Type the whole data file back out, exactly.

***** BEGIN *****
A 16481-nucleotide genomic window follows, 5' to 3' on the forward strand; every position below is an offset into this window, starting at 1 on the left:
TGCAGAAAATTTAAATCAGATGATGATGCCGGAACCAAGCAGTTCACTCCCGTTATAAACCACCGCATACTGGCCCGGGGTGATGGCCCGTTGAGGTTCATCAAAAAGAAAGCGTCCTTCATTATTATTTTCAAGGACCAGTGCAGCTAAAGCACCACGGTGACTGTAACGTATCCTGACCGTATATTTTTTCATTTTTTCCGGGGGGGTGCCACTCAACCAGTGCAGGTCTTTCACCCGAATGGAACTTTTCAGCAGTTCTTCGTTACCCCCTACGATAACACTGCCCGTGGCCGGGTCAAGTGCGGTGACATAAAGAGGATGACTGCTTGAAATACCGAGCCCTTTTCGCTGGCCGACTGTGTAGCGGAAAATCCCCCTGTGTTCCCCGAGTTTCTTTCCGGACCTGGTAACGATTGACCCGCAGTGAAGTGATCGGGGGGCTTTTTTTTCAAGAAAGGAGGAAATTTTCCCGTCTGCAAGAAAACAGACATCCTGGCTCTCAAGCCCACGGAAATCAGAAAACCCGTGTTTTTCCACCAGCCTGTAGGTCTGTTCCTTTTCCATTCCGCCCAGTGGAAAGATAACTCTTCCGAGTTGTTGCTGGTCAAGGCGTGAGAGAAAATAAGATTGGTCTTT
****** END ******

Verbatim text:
A 16481-nucleotide genomic window follows, 5' to 3' on the forward strand; every position below is an offset into this window, starting at 1 on the left:
TGCAGAAAATTTAAATCAGATGATGATGCCGGAACCAAGCAGTTCACTCCCGTTATAAACCACCGCATACTGGCCCGGGGTGATGGCCCGTTGAGGTTCATCAAAAAGAAAGCGTCCTTCATTATTATTTTCAAGGACCAGTGCAGCTAAAGCACCACGGTGACTGTAACGTATCCTGACCGTATATTTTTTCATTTTTTCCGGGGGGGTGCCACTCAACCAGTGCAGGTCTTTCACCCGAATGGAACTTTTCAGCAGTTCTTCGTTACCCCCTACGATAACACTGCCCGTGGCCGGGTCAAGTGCGGTGACATAAAGAGGATGACTGCTTGAAATACCGAGCCCTTTTCGCTGGCCGACTGTGTAGCGGAAAATCCCCCTGTGTTCCCCGAGTTTCTTTCCGGACCTGGTAACGATTGACCCGCAGTGAAGTGATCGGGGGGCTTTTTTTTCAAGAAAGGAGGAAATTTTCCCGTCTGCAAGAAAACAGACATCCTGGCTCTCAAGCCCACGGAAATCAGAAAACCCGTGTTTTTCCACCAGCCTGTAGGTCTGTTCCTTTTCCATTCCGCCCAGTGGAAAGATAACTCTTCCGAGTTGTTGCTGGTCAAGGCGTGAGAGAAAATAAGATTGGTCTTT